Gaksital: Episode 11
Gaksital is awesome again, and for that I am greatly relieved. The last couple of episodes had me worried that we were running out of punch—it still had plenty of plot, but there was simply too much laborious maneuvering, with too few character moments to engage my feelings. I enjoy thinking in a drama, but it’s never a good thing when you have to exert serious brainpower just to understand what’s going unfolding a basic level.
So while I suppose setup is necessary, I’m glad we’re finally getting some serious emotional payoffs, with more entanglements to further cloud the waters of our characters’ relationships. Characters try to figure out what how far to go without losing oneself, battle their internal demons, and oh yeah, some external ones too.
SONG OF THE DAY
Monni – “I Know You” [ Download ]
EPISODE 11 RECAP
In his Gaksital guise, Kang-to delivers his “retribution for sins” to the weaselly bank president Jo via a deadly blow to the head. He takes the papers documenting the sale of the Korean marketplace and leaves the building, only to stumble right into Shunji’s trap. Damn, Shunji’s tapping into some major dark side if he’s so easily willing to trade President Jo’s life for Gaksital’s capture. Granted maybe the guy deserved his retribution, but the cold-bloodedness of the trap is a little chilling.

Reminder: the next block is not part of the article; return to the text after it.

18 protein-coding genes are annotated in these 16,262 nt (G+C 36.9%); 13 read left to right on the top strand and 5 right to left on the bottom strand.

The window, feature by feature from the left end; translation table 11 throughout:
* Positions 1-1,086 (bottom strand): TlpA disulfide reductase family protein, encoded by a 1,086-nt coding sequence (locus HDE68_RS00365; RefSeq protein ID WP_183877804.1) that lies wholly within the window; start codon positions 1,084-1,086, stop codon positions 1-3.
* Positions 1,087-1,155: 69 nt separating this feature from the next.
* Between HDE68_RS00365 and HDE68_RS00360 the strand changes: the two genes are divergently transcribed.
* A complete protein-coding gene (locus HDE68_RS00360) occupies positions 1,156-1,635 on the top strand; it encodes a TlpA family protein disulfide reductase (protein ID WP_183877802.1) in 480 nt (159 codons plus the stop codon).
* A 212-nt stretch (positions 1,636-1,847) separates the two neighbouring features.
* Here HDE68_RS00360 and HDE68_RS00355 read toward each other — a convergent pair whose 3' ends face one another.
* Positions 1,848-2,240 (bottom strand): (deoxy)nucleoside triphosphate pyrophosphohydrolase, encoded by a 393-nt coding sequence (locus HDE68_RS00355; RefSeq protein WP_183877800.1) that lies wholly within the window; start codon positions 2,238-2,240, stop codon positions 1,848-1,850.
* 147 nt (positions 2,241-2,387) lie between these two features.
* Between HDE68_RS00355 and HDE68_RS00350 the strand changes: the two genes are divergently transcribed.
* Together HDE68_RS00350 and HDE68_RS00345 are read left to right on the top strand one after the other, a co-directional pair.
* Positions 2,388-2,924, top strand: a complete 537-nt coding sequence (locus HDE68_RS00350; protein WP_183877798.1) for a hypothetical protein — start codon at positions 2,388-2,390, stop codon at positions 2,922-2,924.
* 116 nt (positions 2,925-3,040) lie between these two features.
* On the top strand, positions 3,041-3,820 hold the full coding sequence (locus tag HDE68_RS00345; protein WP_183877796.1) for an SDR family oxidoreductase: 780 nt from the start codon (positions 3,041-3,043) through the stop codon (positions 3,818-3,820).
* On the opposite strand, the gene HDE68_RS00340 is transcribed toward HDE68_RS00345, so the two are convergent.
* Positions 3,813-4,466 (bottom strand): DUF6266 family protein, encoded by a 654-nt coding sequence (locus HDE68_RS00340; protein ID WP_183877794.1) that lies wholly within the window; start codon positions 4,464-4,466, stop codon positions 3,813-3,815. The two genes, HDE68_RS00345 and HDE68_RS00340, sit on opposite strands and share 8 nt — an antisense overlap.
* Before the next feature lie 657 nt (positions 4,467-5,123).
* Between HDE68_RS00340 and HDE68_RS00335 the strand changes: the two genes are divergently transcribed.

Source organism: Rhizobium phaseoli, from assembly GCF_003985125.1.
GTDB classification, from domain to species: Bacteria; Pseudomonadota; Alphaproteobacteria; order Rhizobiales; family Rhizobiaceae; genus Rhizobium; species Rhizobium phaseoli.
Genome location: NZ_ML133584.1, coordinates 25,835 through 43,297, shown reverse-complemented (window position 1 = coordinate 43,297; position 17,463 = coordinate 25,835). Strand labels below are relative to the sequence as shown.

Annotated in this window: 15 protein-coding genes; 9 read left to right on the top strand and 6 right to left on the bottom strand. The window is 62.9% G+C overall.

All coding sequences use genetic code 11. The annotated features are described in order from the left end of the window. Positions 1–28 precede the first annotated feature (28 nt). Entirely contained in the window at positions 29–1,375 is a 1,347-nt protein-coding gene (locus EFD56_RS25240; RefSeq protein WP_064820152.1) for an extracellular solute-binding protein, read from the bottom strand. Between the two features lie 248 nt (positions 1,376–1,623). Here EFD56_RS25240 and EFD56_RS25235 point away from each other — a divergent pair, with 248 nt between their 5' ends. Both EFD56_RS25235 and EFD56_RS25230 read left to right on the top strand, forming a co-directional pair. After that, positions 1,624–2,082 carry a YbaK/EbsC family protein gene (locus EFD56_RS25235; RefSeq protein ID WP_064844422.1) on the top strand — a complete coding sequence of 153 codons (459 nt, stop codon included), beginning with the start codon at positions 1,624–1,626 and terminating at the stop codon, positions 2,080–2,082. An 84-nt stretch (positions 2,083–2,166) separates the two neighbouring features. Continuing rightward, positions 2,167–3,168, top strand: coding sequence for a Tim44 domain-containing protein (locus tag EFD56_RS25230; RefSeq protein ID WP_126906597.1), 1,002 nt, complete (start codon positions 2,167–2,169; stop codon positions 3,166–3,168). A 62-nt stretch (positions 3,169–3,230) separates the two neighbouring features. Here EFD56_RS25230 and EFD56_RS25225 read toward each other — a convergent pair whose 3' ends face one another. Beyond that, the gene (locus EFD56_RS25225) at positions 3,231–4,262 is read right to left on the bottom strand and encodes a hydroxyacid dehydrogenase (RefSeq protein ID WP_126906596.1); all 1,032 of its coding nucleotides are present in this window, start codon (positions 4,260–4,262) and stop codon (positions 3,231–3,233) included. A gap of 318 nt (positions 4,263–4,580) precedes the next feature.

Shunji launches himself and sword at Gaksital, getting so close that he slices Kang-to’s shirt. I know neither can die so early into their rivalry, but I’d be lying if I said I wasn’t nervous for Kang-to, who has always been a hair less skilled with the sword than Shunji. Plus there’s the whole part where Kang-to’s heart isn’t in it to kill Shunji, much like his brother’s frame of mind when fighting him.
Shunji does indeed gain the upper hand, holding sword to throat and keeping Gaksital frozen in place. Until Koiso tries to “help” by shooting at them from afar, missing, and providing just enough distraction for a getaway. Aw, Koiso, you’re MVP on Team Gaksital tonight. Somebody’s getting reamed at the station later…